Suddenly Sanyal: The Many Arrests of Narayan Sanyal
First published in The Hindu
Narayan Sanyal is a 74-year-old man with white hair parted to one side and fibromatosis in both hands. His arrest memo notes that he wears dentures, has spots on his body and smokes cigarettes. “My health is not going well, arthritis is a new thing catching up, age is telling,” he writes in a letter addressed to a ‘Dear friend V’. This letter and two others became crucial evidence in the conviction last week of Mr. Sanyal, Kolkata businessman Pijush Guha and eminent doctor and human rights activist Binayak Sen.
Behind their conviction lies a curious paradox to which the Chhattisgarh police has never given a satisfactory answer: Why was Mr. Sanyal — whose Maoist connections led to charges against the co-accused in the first place — himself never charged with sedition or conspiracy to wage war or even with belonging to or supporting an unlawful organisation until well after Dr. Sen’s arrest under those serious offences?
On December 24, Judge B.P. Verma of the Raipur Additional District and Sessions Court held that Mr. Sanyal was the key figure in a criminal conspiracy to commit sedition along with Mr. Guha and Dr. Sen and sentenced all three to life imprisonment. Mr. Sanyal was sentenced to an additional 10 years for belonging to the banned Communist Party of India (Maoist).
The Judge held that Mr. Sanyal wrote three letters (including the one mentioned above) and passed them on to Dr. Sen, who gave them to Mr. Guha. Apart from ruminations on Mr. Sanyal’s health, the letters castigate an unnamed associate for failing to maintain regular contact, congratulate others for completing the ninth Congress and urge the reader to concentrate on propaganda as “propaganda is overwhelming people. They are able to influence conceptions and thinking, knowing that they are corrupt and anti-people.”
Mr. Sanyal is frequently described as a “Maoist ideologue” in newspapers and is believed to have joined Charu Mazumdar’s CPI (Marxist-Leninist) in the late 1960s. However, the police have struggled to pin him down on any specific charges until this most recent case.
It is known that Dr. Sen visited Mr. Sanyal 33 times in the Raipur Central Jail in his capacity as a doctor and Chhattisgarh Secretary of the People’s Union for Civil Liberties. But why was Mr. Sanyal imprisoned at all?
On December 27, The Hindu reported on the mysterious circumstances around Mr. Guha’s arrest. Now witness testimonies in the Binayak Sen case also suggest that the Andhra Pradesh and Chhattisgarh police colluded to arrest and illegally detain Mr. Sanyal.
In the Binayak Sen case, the prosecution sought to establish an acquaintance between Dr. Sen and Mr. Sanyal prior to the latter’s arrest. Prosecution witness Deepak Choubey testified that he rented out his father-in-law’s house in 2005 in Daulat Estate, Dangiya, in Raipur to Mr. Sanyal at the behest of Dr. Sen for Rs.1,500 a month. But then he also went on to say something which was at odds with the official narrative. “In January 2006, I went to collect the rent when my neighbour told me that my house was raided by the Andhra Pradesh police who arrested Mr. Sanyal,” said Mr. Choubey.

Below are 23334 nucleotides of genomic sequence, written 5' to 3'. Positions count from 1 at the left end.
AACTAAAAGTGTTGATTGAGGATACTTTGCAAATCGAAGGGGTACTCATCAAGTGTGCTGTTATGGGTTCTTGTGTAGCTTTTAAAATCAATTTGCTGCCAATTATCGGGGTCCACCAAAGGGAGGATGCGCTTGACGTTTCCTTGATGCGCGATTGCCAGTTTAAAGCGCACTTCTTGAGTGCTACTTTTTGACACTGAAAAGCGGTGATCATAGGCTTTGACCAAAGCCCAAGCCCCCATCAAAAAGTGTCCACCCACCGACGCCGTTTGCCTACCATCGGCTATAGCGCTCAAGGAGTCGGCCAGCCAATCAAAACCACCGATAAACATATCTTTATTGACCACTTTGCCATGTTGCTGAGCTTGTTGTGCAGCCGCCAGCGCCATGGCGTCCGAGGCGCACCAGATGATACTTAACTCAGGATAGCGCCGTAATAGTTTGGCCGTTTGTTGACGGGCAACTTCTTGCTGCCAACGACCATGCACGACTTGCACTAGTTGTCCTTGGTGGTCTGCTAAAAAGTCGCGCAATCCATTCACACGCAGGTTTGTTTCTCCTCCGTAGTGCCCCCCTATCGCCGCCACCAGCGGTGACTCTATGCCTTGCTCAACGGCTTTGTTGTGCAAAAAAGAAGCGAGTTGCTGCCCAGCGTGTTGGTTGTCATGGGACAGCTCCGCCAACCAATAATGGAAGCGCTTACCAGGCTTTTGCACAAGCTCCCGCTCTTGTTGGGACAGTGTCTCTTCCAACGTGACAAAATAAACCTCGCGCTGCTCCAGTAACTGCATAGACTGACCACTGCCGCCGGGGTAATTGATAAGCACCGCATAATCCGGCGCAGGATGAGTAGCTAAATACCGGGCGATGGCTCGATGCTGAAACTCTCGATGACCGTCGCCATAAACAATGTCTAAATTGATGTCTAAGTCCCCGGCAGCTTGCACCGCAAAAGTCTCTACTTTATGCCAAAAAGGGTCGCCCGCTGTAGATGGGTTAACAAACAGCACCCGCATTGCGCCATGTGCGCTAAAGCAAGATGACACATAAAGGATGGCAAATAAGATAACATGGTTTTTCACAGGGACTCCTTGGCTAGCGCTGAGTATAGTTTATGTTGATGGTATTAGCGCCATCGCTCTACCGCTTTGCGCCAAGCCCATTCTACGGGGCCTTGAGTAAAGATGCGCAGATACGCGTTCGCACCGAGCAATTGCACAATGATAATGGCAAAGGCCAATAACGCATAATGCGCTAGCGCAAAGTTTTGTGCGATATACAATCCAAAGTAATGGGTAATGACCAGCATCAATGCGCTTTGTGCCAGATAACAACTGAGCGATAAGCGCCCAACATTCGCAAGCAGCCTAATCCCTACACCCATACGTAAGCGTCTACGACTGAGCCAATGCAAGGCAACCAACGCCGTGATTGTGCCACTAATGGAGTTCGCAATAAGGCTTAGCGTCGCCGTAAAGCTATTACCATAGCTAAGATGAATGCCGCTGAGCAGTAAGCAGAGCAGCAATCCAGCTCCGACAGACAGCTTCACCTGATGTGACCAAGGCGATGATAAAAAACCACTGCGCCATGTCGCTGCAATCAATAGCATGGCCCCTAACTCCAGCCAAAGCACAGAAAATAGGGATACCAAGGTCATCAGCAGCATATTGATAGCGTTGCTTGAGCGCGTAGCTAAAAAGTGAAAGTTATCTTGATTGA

On January 2, 2006, the Hindi newspaper Dainik Bhaskar carried a story dated Jan. 1 under the headline “Prominent Naxali leader held in Dangiya?” The story did not offer any sources but claimed that a joint police team from A.P. and Chhattisgarh raided a house in Daulat Estate, Dangiya, and arrested Comrade Prasad alias Vijay, a politburo member of the banned CPI (Maoist), who had come to Raipur for medical treatment. The report stated that the A.P. police team had arrived in Raipur on December 28 2005.
On the same day, Mr. Sanyal’s brother, Radhamadhab Mohan, filed a habeas corpus petition in the Bilaspur High Court, alleging that his brother had been arrested by the A.P. police on December 28, 2005 when he came to Raipur to seek medical treatment. In Delhi, the People’s Union of Democratic Rights issued a press release about the arrest and The Hindu carried a news item to this effect on December 30, 2005.
In their submission dated January 6, 2006, the Chhattisgarh police denied any knowledge of Mr. Sanyal’s whereabouts and denied that he had been arrested in Raipur. In a fax message dated January 5, 2006, the A.P. police claimed that Mr. Sanyal alias N. Prasad alias Vijay, had been arrested on January 3 that year at the Bhadrachalam bus stand in A.P.’s Khamam district, found to be in possession of a 9mm pistol and 6 live cartridges, and arrested under various provisions of the Arms Act.
The police did not produce a charge sheet and so, after 90 days of custody, Mr. Sanyal was released on statutory bail on April 4, 2006 from Bhadrachalam, only to be arrested 70 km away at Konta in Chhattisgarh’s Dantewada district on April 7, 2006, and charged with the murder of one Hungaram Markam in 2005. Soon after, Mr. Sanyal was shifted to Raipur, where he has been since.
“Every witness has turned hostile in the Konta case,” said Mr. Hashim Khan, Mr. Sanyal’s lawyer. “The only person left to be examined is Investigating Officer Vijay Thakur, who has refused to appear in court for three years and so the case drags on.” In 2008, Dr. Sen’s lawyers filed a bail petition in the Supreme Court in which they pointed out that while Dr. Sen had been accused of aiding the banned CPI (Maoist), Mr. Sanyal had been arrested for murder under Section 302 of the Indian Penal Code and was not even charged with any Maoist-related crimes under the Chhattisgarh Special Public Security Act, 2005, or the Unlawful Activities (Prevention) Act 1967.
Soon after the bail application was filed, additional charges were slapped onto Mr. Sanyal’s case. “The police know that they can’t keep Sanyal in jail using the Konta case,” said Mr. Khan, “so they have manufactured the Binayak Sen case to ensure that he remains behind bars.”